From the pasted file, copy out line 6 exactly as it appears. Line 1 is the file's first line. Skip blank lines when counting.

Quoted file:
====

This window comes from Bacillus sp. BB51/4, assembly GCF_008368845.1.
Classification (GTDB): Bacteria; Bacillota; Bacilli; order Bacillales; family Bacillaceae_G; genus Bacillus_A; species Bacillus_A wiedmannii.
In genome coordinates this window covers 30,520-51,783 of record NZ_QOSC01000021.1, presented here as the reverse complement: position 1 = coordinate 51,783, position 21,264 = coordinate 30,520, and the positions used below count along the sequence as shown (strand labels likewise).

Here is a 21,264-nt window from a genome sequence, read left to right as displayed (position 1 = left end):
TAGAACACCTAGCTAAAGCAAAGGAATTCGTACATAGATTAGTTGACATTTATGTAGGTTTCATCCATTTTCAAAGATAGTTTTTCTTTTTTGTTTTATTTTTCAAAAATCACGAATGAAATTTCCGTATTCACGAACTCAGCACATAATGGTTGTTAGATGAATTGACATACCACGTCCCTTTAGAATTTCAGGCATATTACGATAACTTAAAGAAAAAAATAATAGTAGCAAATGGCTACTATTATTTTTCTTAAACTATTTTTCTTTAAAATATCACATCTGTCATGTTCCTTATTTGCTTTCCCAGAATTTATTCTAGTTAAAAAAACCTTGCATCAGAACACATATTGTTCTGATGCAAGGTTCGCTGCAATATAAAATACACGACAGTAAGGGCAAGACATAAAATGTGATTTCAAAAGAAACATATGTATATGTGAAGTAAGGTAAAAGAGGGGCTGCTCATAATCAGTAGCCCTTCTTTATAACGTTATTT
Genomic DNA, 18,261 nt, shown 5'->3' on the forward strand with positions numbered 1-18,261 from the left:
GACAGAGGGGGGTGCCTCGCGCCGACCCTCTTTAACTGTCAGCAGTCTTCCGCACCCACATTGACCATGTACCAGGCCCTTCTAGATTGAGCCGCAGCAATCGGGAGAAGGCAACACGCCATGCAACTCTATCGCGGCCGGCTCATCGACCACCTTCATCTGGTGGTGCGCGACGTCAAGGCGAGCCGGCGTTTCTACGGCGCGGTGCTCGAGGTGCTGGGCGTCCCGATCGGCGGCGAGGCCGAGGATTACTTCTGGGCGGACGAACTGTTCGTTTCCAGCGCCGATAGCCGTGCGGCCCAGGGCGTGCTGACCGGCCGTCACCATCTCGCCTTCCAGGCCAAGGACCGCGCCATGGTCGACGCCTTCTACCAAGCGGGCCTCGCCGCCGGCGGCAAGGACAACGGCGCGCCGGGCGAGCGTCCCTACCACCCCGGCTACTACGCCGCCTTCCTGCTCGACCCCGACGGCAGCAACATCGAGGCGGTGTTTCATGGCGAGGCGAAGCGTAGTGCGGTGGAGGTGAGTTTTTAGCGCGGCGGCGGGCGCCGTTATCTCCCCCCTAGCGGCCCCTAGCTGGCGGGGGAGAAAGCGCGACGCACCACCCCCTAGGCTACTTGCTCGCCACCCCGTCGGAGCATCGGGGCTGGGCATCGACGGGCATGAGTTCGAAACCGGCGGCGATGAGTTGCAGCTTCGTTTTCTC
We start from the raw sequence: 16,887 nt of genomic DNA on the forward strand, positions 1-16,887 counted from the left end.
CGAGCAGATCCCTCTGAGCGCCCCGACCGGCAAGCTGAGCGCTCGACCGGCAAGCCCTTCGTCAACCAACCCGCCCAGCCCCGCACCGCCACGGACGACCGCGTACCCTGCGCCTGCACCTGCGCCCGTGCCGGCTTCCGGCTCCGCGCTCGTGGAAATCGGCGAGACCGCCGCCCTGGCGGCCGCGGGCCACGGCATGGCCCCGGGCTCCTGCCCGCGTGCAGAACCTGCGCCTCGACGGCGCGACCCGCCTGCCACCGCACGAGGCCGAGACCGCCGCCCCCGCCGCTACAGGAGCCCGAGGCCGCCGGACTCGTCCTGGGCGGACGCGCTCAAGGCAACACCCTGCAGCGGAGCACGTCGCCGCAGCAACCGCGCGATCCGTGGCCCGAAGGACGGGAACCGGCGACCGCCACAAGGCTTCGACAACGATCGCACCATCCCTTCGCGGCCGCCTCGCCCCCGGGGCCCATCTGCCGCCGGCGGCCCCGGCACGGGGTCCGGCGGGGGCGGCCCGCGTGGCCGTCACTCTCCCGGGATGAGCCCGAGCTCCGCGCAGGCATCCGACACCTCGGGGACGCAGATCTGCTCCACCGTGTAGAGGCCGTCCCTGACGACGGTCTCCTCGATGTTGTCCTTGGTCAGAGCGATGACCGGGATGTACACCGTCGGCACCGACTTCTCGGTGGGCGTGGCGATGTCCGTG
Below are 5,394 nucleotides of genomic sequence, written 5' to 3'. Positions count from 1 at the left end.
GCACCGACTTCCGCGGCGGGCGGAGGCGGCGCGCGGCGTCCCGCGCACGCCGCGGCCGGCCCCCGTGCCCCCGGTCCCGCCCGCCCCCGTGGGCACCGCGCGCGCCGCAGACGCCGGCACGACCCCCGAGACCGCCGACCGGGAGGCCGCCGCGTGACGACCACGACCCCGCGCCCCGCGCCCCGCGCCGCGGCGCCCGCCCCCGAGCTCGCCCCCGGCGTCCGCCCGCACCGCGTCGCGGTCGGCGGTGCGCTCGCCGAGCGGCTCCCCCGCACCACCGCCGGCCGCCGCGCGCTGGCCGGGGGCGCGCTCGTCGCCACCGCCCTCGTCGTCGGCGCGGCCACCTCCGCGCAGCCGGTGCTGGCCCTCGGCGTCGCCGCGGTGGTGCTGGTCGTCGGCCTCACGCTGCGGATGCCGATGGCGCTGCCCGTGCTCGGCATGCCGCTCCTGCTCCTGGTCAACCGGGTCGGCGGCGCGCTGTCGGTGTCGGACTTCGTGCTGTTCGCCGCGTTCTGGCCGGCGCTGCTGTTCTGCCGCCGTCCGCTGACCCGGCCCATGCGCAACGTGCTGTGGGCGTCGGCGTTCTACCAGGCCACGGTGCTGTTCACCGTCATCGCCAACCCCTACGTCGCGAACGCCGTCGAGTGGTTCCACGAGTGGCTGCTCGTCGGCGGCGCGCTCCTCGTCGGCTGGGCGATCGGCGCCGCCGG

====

Genomic DNA, 18,261 nt, shown 5'->3' on the forward strand with positions numbered 1-18,261 from the left: